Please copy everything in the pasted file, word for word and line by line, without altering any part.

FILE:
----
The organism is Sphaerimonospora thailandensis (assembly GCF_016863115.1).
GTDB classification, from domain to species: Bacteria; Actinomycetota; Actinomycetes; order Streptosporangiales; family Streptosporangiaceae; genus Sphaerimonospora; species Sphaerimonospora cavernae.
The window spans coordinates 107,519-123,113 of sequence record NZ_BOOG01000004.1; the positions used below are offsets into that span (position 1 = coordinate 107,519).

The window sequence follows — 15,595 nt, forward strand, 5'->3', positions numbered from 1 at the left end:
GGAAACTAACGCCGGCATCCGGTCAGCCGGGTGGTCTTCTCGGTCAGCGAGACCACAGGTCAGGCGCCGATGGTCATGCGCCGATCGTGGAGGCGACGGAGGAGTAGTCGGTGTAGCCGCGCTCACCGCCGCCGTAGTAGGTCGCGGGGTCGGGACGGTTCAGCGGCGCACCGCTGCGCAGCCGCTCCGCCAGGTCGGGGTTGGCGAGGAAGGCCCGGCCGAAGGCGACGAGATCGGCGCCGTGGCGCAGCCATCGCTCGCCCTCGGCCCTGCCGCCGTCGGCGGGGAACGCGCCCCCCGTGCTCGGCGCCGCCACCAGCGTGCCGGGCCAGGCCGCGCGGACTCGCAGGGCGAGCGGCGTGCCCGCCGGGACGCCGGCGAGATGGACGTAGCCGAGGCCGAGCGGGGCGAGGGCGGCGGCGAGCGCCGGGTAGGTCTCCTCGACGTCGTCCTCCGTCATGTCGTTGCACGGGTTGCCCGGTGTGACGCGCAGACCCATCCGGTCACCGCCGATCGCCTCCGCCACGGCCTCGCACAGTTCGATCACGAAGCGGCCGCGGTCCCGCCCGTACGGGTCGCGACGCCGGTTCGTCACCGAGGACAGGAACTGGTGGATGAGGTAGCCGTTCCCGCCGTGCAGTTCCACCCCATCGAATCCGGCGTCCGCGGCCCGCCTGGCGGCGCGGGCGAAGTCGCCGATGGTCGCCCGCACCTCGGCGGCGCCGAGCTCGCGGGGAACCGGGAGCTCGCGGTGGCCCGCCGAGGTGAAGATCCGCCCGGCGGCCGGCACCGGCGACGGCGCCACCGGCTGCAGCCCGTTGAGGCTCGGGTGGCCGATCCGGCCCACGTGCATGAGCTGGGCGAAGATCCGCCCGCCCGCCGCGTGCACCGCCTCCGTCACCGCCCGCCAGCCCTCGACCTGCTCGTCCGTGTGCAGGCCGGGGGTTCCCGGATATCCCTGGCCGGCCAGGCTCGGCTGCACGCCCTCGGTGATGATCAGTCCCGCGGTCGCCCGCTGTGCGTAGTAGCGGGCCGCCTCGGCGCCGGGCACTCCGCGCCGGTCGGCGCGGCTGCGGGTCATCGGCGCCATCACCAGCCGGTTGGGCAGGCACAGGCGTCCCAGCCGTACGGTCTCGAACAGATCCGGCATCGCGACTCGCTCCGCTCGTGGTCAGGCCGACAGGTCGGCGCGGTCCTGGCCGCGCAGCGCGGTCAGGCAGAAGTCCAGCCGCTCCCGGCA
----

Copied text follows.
The organism is Sphaerimonospora thailandensis (assembly GCF_016863115.1).
GTDB classification, from domain to species: Bacteria; Actinomycetota; Actinomycetes; order Streptosporangiales; family Streptosporangiaceae; genus Sphaerimonospora; species Sphaerimonospora cavernae.
The window spans coordinates 107,519-123,113 of sequence record NZ_BOOG01000004.1; the positions used below are offsets into that span (position 1 = coordinate 107,519).

The window sequence follows — 15,595 nt, forward strand, 5'->3', positions numbered from 1 at the left end:
GGAAACTAACGCCGGCATCCGGTCAGCCGGGTGGTCTTCTCGGTCAGCGAGACCACAGGTCAGGCGCCGATGGTCATGCGCCGATCGTGGAGGCGACGGAGGAGTAGTCGGTGTAGCCGCGCTCACCGCCGCCGTAGTAGGTCGCGGGGTCGGGACGGTTCAGCGGCGCACCGCTGCGCAGCCGCTCCGCCAGGTCGGGGTTGGCGAGGAAGGCCCGGCCGAAGGCGACGAGATCGGCGCCGTGGCGCAGCCATCGCTCGCCCTCGGCCCTGCCGCCGTCGGCGGGGAACGCGCCCCCCGTGCTCGGCGCCGCCACCAGCGTGCCGGGCCAGGCCGCGCGGACTCGCAGGGCGAGCGGCGTGCCCGCCGGGACGCCGGCGAGATGGACGTAGCCGAGGCCGAGCGGGGCGAGGGCGGCGGCGAGCGCCGGGTAGGTCTCCTCGACGTCGTCCTCCGTCATGTCGTTGCACGGGTTGCCCGGTGTGACGCGCAGACCCATCCGGTCACCGCCGATCGCCTCCGCCACGGCCTCGCACAGTTCGATCACGAAGCGGCCGCGGTCCCGCCCGTACGGGTCGCGACGCCGGTTCGTCACCGAGGACAGGAACTGGTGGATGAGGTAGCCGTTCCCGCCGTGCAGTTCCACCCCATCGAATCCGGCGTCCGCGGCCCGCCTGGCGGCGCGGGCGAAGTCGCCGATGGTCGCCCGCACCTCGGCGGCGCCGAGCTCGCGGGGAACCGGGAGCTCGCGGTGGCCCGCCGAGGTGAAGATCCGCCCGGCGGCCGGCACCGGCGACGGCGCCACCGGCTGCAGCCCGTTGAGGCTCGGGTGGCCGATCCGGCCCACGTGCATGAGCTGGGCGAAGATCCGCCCGCCCGCCGCGTGCACCGCCTCCGTCACCGCCCGCCAGCCCTCGACCTGCTCGTCCGTGTGCAGGCCGGGGGTTCCCGGATATCCCTGGCCGGCCAGGCTCGGCTGCACGCCCTCGGTGATGATCAGTCCCGCGGTCGCCCGCTGTGCGTAGTAGCGGGCCGCCTCGGCGCCGGGCACTCCGCGCCGGTCGGCGCGGCTGCGGGTCATCGGCGCCATCACCAGCCGGTTGGGCAGGCACAGGCGTCCCAGCCGTACGGTCTCGAACAGATCCGGCATCGCGACTCGCTCCGCTCGTGGTCAGGCCGACAGGTCGGCGCGGTCCTGGCCGCGCAGCGCGGTCAGGCAGAAGTCCAGCCGCTCCCGGCA